Science of Contemplative Landscapes

The concept of Contemplative Landscapes was conceived in 2011 by Dr. Agnieszka Olszewska-Guizzo, as part of her scientific work in Landscape Architecture and Urban Ecology. She claimed that there are certain characteristics of the scenic views that can influence human brain to improve mental health and well-being.

Basing on the extensive literature on the contemplation of nature and famous landscape designs around the globe she broke down the landscape scenes into features. In addition, she identified features contributing to the “contemplativeness”.  In her early paper titled, “What makes a landscape contemplative?” she described the seven key features of contemplative landscapes:

landscape layers

1. Landscape Layers

the depth of the view and whether we can see the fore, middle and background in the landscape. If the 3 planes are visible and long-distance vista dominates the scene, then the landscape should be highly contemplative. Physical distance triggers the psychological distance from stress and worries of everyday life.

forest reflection

2. Landform

if the landscape view stimulates our eyes to look up, through a diversified skyline or water mirror, we are experiencing another important attribute of a highly contemplative landscape. Natural landforms with undulating lines, natural mounds, and asymmetry can trigger a biophilic response and restore depleted attention.


3. Vegetation

Plants that seem self-sown and not overly tended are typical of contemplative landscapes. Seasonal changes in the vegetation remind of the natural cycles and that we are part of them too! Scenes that seem to be rich in diverse species of plants also amplify the contemplativeness.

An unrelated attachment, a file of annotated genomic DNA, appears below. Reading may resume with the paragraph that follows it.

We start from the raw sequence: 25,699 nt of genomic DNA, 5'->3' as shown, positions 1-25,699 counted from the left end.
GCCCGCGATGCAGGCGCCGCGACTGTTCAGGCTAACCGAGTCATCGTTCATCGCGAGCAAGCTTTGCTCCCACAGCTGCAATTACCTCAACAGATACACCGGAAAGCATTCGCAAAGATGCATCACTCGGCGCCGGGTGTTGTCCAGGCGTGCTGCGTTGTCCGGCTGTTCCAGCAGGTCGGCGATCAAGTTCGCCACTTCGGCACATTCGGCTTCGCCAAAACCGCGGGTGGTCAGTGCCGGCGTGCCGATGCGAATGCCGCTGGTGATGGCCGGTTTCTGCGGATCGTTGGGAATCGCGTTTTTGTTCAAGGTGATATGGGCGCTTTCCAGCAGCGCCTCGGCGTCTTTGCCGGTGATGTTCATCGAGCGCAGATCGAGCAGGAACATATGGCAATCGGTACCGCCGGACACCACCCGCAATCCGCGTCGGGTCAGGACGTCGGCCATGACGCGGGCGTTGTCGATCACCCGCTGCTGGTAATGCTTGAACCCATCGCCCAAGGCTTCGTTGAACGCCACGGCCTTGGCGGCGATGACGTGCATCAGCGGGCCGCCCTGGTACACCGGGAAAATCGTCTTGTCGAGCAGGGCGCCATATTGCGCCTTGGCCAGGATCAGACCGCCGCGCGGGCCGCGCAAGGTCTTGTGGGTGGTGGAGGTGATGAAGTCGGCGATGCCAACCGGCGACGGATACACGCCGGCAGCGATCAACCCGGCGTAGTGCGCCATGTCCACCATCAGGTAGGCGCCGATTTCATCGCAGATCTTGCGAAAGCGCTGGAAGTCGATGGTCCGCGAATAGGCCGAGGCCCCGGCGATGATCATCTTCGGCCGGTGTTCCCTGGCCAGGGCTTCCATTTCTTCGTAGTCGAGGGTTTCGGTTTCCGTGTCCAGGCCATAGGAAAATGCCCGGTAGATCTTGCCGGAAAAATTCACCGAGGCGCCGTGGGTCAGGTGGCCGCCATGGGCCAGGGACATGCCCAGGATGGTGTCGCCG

Color and light

4. Color & Light

View-points away from direct sun exposure are the best to contemplate the landscape. There, we can observe shadows growing and shrinking with the passage of the sun. The play of light and shade makes the landscape appear more animated and alive. Colours that are not overexposed and not oversaturated are ideal for contemplation.


5. Compatibility

The lack of distracting elements, spatial order and harmony, the visual relations are proportional and worked out well. Space is oriented in an inward manner to elicit self-reflection. There is an explicit balance between natural and man-made elements.

ray of light

6. Archetypal Elements

There are some special elements of the landscape loaded with symbolic and universal meaning, collectively shared among all humans. These are: water (still or running body of water, waterfall, sea), path and clearing, mountain / hilltop, old tree, circle, stone, forest. The dominating presence of such elements within the view induces contemplation.

peace and silence

7. Character of Peace and Silence

Landscapes in contrast to the busy, urban life are the most beneficial to urbanites. Places that invite resting and relaxation provide comfort and a sense of solitude.

Searching for Contemplative Landscapes…

Firstly, finding the most contemplative landscapes is not an easy task. This is a question of being in the right time and the right place and takes quite a bit of landscape architecture experience.